And Talking About It
One of the best things about being human is that pretty amazing things can happen when we share ‘stuff’. This is a big part of what Hey Sigmund is about. We love conversation and we’d love you to join.
We all have a story to tell. Every single one of us. Everyone has loved, lost and learnt. It’s part of being human. Nothing feels better than hearing from somebody else who’s been there. If you have a story to tell or some wisdom you’ve picked up along the way, we would love you to share it here – you’ll never know how many people will be needing to hear exactly what you have to say. Conversations make a difference. We are happy to consider any submission that fits under our banner of being human … that should be broad enough for you!
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It’s a simple question I heard on the Timothy Ferriss podcast. It was a recent episode featuring Tony Robbins. At first, I thought “Huh?” Turns out Tony uses this question to uncover internal conflicts. To find the things we beat ourselves up for without knowing why. The high standards we yearn to achieve, but seldom do. Why are the standards there in the first place? Why do we expect so much from ourselves?
At sixteen, my best friend and I started a band. We were two quiet, nerdy, never been kissed teenagers who wanted desperately to have an adventure. Though we technically lived in the retirement town of White Rock, British Columbia, we spent most of our time in our own world… a world that from an outsider’s point of view could only be described as “very cute”.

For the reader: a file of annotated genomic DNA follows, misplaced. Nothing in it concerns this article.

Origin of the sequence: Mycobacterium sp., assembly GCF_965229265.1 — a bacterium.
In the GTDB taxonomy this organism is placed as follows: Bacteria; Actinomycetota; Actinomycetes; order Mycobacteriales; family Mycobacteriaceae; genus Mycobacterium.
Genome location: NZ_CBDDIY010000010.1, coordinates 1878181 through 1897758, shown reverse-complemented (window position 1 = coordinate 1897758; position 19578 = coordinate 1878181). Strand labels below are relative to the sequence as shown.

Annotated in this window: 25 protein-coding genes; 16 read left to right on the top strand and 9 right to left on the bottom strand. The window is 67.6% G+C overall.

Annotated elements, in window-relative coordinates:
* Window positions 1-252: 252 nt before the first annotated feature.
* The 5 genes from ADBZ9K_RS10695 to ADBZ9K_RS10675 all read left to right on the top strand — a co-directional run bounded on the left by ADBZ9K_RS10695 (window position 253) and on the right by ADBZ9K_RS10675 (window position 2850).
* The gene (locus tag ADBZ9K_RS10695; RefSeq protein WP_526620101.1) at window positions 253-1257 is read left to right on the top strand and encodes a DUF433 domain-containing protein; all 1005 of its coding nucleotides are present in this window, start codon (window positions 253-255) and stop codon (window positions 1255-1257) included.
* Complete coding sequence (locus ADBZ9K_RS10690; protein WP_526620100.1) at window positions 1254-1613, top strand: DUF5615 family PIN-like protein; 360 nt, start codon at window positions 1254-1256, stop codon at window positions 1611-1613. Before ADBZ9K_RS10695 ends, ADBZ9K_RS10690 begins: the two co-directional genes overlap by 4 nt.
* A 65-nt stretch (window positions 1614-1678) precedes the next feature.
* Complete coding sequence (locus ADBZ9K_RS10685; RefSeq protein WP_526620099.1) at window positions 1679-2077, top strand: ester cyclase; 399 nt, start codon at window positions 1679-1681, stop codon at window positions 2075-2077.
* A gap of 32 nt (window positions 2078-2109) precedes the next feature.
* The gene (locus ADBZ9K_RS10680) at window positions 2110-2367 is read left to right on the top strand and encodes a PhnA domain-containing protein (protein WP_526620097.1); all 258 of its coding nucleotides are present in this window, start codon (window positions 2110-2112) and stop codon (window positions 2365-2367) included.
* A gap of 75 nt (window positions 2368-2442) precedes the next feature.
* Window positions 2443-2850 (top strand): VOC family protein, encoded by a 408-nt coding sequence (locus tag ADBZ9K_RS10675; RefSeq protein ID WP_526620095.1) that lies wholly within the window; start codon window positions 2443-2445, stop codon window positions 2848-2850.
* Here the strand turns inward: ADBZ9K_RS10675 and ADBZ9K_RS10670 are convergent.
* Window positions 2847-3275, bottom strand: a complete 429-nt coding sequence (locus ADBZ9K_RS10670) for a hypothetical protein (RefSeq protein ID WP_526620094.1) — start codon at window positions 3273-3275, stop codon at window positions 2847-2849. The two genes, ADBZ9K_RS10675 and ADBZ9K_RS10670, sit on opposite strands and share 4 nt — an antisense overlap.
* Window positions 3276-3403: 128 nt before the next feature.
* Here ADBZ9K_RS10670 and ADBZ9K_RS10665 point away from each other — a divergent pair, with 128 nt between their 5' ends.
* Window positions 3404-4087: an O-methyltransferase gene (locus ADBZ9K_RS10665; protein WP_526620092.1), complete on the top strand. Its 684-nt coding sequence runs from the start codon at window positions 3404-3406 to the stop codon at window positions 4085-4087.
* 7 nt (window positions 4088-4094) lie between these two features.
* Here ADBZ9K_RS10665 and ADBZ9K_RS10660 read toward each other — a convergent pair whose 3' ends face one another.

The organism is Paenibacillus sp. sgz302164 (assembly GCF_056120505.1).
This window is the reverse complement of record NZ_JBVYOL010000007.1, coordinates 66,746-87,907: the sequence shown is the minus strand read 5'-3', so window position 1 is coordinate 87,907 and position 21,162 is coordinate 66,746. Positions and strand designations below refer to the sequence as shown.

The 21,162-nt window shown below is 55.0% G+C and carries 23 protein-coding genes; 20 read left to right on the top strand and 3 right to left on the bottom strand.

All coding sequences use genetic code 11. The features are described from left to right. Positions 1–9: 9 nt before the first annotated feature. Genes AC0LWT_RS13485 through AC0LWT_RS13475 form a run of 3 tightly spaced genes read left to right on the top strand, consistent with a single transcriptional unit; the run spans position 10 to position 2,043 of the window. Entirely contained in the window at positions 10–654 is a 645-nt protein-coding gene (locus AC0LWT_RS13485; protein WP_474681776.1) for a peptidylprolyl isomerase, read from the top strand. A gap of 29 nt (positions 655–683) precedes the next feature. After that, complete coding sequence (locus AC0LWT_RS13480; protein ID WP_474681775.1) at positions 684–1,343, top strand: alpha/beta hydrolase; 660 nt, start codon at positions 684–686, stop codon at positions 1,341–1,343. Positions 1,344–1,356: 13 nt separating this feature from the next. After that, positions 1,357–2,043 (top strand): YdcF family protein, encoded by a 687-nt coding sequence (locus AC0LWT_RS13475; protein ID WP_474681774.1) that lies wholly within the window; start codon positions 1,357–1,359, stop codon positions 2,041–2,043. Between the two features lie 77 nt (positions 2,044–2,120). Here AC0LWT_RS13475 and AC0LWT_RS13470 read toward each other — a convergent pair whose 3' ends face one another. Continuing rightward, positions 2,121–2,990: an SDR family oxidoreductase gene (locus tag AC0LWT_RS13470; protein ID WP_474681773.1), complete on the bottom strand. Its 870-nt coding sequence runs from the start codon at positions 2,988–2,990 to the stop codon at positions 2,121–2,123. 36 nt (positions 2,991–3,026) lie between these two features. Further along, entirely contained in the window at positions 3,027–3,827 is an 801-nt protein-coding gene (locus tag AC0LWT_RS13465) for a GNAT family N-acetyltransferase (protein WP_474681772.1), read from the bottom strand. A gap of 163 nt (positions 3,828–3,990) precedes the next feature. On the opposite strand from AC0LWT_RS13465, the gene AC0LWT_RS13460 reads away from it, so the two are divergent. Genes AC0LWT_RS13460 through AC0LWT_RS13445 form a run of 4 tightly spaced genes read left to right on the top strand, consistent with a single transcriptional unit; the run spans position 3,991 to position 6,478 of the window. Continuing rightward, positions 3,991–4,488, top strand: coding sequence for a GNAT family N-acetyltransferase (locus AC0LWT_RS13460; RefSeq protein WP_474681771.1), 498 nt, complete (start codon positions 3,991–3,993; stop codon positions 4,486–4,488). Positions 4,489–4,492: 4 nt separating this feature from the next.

How often have you allowed stress to affect your happiness by placing unrealistic demands on yourself resulting in negative self-talk? Does this sound like you? I used to fall victim to this exact practice regularly and, at times, I still succumb to negativity and destructive behaviors that prevent me from achieving everything I am capable of.
Postpartum Depression – The Overwhelming Emotions Nobody Told Me Came With the Baby (by Jenn Shehata)
In my nursing school maternity rotation, I remember briefly talking about the “baby blues”. It sounded so benign and universal, like a shadowy cloud quickly drifting through the sky, crying a few tears as the hormones crash. In my mental health rotation, the idea of postpartum psychosis seemed like a rare anomaly on the opposite end of the spectrum.
When my anxiety first hit, I would have anxiety attacks in public frequently. In church, youth group, grocery stores, school, family events, and so on. If you know anything about panic attacks, you know it is not something you want to happen in public. I’ll give you brief overview: shaking, rapid breathing, suffocating feeling, crying, and sweating. Definitely not a pleasant ordeal, especially not in public where anyone can see it.
When trials and tribulations inevitably occur in life, we tend to want to fight them. According to our society and our customs, fighting tooth and nail against adversity is the “brave” or “courageous” thing to do. However, while fight and grit certainly have their place, even with anxiety, sometimes surrendering is best and it can take just as much bravery as fighting.